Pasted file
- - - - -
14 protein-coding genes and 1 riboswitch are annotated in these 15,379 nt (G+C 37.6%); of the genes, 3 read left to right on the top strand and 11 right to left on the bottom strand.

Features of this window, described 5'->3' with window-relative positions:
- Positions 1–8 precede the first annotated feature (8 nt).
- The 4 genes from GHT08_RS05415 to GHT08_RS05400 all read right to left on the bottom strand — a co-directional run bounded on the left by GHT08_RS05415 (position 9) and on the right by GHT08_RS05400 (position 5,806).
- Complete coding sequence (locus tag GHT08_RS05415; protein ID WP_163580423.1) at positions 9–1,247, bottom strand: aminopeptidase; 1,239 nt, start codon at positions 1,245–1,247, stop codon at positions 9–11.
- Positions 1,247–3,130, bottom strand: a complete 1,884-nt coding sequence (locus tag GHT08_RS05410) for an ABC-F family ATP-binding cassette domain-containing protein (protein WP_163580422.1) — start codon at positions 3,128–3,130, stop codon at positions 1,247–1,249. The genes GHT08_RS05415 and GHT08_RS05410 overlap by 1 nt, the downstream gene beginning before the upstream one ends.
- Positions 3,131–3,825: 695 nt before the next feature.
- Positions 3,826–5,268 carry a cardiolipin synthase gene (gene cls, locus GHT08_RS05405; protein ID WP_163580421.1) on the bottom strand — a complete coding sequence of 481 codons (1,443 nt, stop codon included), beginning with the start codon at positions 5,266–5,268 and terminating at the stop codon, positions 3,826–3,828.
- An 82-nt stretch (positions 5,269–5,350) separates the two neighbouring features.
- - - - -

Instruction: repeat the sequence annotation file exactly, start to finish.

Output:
14 protein-coding genes and 1 riboswitch are annotated in these 15,379 nt (G+C 37.6%); of the genes, 3 read left to right on the top strand and 11 right to left on the bottom strand.

Features of this window, described 5'->3' with window-relative positions:
- Positions 1–8 precede the first annotated feature (8 nt).
- The 4 genes from GHT08_RS05415 to GHT08_RS05400 all read right to left on the bottom strand — a co-directional run bounded on the left by GHT08_RS05415 (position 9) and on the right by GHT08_RS05400 (position 5,806).
- Complete coding sequence (locus tag GHT08_RS05415; protein ID WP_163580423.1) at positions 9–1,247, bottom strand: aminopeptidase; 1,239 nt, start codon at positions 1,245–1,247, stop codon at positions 9–11.
- Positions 1,247–3,130, bottom strand: a complete 1,884-nt coding sequence (locus tag GHT08_RS05410) for an ABC-F family ATP-binding cassette domain-containing protein (protein WP_163580422.1) — start codon at positions 3,128–3,130, stop codon at positions 1,247–1,249. The genes GHT08_RS05415 and GHT08_RS05410 overlap by 1 nt, the downstream gene beginning before the upstream one ends.
- Positions 3,131–3,825: 695 nt before the next feature.
- Positions 3,826–5,268 carry a cardiolipin synthase gene (gene cls, locus GHT08_RS05405; protein ID WP_163580421.1) on the bottom strand — a complete coding sequence of 481 codons (1,443 nt, stop codon included), beginning with the start codon at positions 5,266–5,268 and terminating at the stop codon, positions 3,826–3,828.
- An 82-nt stretch (positions 5,269–5,350) separates the two neighbouring features.